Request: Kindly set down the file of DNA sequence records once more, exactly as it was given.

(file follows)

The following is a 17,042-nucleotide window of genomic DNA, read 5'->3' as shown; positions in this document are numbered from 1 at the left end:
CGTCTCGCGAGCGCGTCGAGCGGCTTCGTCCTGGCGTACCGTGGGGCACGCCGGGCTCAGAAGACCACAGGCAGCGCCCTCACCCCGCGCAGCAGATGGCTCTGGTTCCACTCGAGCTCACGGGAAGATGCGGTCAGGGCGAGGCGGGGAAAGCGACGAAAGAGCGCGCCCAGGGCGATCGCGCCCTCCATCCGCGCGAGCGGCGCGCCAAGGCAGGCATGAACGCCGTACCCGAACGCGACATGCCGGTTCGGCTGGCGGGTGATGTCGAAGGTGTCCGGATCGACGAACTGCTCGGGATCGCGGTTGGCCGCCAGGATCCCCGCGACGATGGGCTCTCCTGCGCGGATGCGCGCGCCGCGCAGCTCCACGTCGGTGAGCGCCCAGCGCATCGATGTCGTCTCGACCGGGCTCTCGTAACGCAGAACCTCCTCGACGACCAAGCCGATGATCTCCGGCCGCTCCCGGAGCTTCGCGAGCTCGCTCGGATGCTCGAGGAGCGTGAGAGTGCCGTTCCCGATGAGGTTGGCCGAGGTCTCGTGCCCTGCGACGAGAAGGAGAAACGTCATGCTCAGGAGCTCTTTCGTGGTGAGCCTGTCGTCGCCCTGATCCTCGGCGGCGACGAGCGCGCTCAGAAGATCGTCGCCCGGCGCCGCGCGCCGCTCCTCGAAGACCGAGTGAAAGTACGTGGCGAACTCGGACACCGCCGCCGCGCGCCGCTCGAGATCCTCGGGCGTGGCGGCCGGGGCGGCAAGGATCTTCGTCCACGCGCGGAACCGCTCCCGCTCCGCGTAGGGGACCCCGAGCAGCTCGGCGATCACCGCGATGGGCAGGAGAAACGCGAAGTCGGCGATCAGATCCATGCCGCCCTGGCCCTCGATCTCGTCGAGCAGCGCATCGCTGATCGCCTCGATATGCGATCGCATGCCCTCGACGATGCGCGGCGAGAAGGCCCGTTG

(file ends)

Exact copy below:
The following is a 17,042-nucleotide window of genomic DNA, read 5'->3' as shown; positions in this document are numbered from 1 at the left end:
CGTCTCGCGAGCGCGTCGAGCGGCTTCGTCCTGGCGTACCGTGGGGCACGCCGGGCTCAGAAGACCACAGGCAGCGCCCTCACCCCGCGCAGCAGATGGCTCTGGTTCCACTCGAGCTCACGGGAAGATGCGGTCAGGGCGAGGCGGGGAAAGCGACGAAAGAGCGCGCCCAGGGCGATCGCGCCCTCCATCCGCGCGAGCGGCGCGCCAAGGCAGGCATGAACGCCGTACCCGAACGCGACATGCCGGTTCGGCTGGCGGGTGATGTCGAAGGTGTCCGGATCGACGAACTGCTCGGGATCGCGGTTGGCCGCCAGGATCCCCGCGACGATGGGCTCTCCTGCGCGGATGCGCGCGCCGCGCAGCTCCACGTCGGTGAGCGCCCAGCGCATCGATGTCGTCTCGACCGGGCTCTCGTAACGCAGAACCTCCTCGACGACCAAGCCGATGATCTCCGGCCGCTCCCGGAGCTTCGCGAGCTCGCTCGGATGCTCGAGGAGCGTGAGAGTGCCGTTCCCGATGAGGTTGGCCGAGGTCTCGTGCCCTGCGACGAGAAGGAGAAACGTCATGCTCAGGAGCTCTTTCGTGGTGAGCCTGTCGTCGCCCTGATCCTCGGCGGCGACGAGCGCGCTCAGAAGATCGTCGCCCGGCGCCGCGCGCCGCTCCTCGAAGACCGAGTGAAAGTACGTGGCGAACTCGGACACCGCCGCCGCGCGCCGCTCGAGATCCTCGGGCGTGGCGGCCGGGGCGGCAAGGATCTTCGTCCACGCGCGGAACCGCTCCCGCTCCGCGTAGGGGACCCCGAGCAGCTCGGCGATCACCGCGATGGGCAGGAGAAACGCGAAGTCGGCGATCAGATCCATGCCGCCCTGGCCCTCGATCTCGTCGAGCAGCGCATCGCTGATCGCCTCGATATGCGATCGCATGCCCTCGACGATGCGCGGCGAGAAGGCCCGTTG